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    Organic matter retention is an integral ecosystem process affecting C and nutrient dynamics and biota in streams. Influences of discharge (Q), reach-scale channel form, and riparian vegetation on coarse particulate organic matter (CPOM) retention were analyzed in 2 headwater streams in northeastern Oregon. Ginkgo biloba leaves were released in coniferous forest reaches and downstream floodplain meadow reaches during spring high flow and summer baseflow. Transitional reaches were also analyzed during summer baseflow. Paper strips, simulating sedge blade retention, were released in meadow reaches during high flow. Mean transport distances (S,) were calculated as the inverse of the longitudinal loss rate (k) of leaves in transport.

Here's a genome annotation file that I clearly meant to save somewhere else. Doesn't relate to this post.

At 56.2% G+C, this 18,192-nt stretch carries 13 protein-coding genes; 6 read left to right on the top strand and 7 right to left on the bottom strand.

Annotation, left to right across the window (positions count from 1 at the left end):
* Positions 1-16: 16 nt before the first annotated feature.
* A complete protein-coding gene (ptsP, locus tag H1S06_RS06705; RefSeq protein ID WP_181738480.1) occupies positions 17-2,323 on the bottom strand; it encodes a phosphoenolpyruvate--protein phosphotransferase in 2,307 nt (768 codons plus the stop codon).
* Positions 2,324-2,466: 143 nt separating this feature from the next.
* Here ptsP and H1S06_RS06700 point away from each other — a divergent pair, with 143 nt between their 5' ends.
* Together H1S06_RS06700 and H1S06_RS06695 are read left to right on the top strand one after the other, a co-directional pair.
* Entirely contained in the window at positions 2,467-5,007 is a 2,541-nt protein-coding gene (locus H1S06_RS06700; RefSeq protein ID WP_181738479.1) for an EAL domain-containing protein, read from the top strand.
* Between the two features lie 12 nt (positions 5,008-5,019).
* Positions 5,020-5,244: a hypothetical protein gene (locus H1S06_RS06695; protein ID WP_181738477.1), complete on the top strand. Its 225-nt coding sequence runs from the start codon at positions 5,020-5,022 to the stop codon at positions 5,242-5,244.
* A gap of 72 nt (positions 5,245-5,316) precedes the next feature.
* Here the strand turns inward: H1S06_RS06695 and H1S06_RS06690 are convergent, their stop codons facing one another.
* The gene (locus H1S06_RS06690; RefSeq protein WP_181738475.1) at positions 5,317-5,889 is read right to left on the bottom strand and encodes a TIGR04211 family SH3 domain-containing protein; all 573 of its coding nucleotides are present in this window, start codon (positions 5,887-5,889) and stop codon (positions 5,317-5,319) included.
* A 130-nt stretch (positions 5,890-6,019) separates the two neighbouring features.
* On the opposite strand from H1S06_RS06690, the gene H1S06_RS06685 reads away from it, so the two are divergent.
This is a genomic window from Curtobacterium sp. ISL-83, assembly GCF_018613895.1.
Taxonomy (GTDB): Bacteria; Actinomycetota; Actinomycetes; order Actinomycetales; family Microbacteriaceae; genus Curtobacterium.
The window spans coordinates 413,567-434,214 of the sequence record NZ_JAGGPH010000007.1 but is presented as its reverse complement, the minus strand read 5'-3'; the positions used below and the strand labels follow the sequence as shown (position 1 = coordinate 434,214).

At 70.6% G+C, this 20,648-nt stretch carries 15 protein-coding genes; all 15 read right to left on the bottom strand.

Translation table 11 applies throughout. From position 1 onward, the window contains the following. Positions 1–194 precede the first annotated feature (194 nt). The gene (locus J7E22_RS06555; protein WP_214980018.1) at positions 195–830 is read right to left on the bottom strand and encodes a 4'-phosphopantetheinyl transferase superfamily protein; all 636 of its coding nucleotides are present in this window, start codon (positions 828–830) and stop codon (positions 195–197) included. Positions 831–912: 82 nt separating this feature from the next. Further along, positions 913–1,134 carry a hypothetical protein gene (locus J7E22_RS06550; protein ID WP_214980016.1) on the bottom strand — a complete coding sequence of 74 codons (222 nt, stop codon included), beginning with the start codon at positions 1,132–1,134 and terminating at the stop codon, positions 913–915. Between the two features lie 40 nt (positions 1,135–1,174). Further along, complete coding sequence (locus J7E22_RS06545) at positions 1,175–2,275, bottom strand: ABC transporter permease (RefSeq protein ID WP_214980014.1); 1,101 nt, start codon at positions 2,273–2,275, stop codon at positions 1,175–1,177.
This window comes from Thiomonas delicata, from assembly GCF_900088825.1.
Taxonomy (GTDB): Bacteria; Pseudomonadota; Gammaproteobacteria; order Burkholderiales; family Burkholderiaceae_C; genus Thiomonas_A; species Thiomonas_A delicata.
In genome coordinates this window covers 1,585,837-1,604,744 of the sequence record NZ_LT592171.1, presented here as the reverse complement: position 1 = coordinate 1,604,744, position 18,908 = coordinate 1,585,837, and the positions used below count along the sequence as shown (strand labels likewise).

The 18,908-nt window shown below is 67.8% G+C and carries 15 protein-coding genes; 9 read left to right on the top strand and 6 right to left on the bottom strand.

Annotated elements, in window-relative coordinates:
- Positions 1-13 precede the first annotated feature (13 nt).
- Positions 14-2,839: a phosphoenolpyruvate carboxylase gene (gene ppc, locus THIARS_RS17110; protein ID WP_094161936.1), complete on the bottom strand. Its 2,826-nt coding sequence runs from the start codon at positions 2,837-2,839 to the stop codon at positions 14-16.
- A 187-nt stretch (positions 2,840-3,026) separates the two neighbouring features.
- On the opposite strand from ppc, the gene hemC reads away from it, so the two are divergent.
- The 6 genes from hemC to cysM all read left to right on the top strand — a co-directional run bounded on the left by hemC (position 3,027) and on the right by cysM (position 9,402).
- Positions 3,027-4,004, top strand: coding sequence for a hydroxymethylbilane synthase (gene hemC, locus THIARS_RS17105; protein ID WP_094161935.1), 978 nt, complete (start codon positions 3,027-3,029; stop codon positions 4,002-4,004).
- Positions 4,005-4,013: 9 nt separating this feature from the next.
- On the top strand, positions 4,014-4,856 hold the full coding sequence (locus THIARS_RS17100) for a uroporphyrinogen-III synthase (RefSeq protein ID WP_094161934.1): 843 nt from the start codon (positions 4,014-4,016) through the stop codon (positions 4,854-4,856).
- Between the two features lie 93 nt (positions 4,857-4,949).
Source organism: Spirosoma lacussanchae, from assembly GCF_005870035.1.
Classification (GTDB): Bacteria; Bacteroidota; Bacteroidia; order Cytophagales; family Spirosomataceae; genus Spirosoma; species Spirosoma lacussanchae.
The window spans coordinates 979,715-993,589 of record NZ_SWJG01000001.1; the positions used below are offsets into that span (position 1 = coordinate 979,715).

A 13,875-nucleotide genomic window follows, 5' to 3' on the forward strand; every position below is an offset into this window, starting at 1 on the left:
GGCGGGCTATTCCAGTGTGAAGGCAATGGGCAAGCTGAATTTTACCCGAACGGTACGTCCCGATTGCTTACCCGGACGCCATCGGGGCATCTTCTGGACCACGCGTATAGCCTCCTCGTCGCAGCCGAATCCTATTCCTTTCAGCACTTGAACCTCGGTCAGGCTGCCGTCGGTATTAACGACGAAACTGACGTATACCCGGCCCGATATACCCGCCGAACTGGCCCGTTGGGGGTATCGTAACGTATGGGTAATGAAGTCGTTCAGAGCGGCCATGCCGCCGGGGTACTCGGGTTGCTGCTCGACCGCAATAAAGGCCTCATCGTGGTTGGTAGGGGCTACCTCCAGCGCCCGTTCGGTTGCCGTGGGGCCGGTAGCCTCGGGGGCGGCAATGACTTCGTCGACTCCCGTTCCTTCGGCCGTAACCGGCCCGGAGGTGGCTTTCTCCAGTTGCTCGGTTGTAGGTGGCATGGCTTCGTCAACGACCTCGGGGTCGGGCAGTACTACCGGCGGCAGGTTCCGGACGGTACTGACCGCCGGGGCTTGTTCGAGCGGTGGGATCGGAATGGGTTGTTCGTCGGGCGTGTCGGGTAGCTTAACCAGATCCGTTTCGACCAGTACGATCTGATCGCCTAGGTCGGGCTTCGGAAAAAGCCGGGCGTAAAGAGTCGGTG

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    Brookshire, E. N. Jack; Dwire, Kathleen A. 2003. Controls on patterns of coarse organic particle retention in headwater streams. Journal of the North American Benthological Society. 22(1): 17-34.


    coarse particulate organic matter (CPOM), retention, stream ecology, seasonal flooding, spatial variability, meadows, forests

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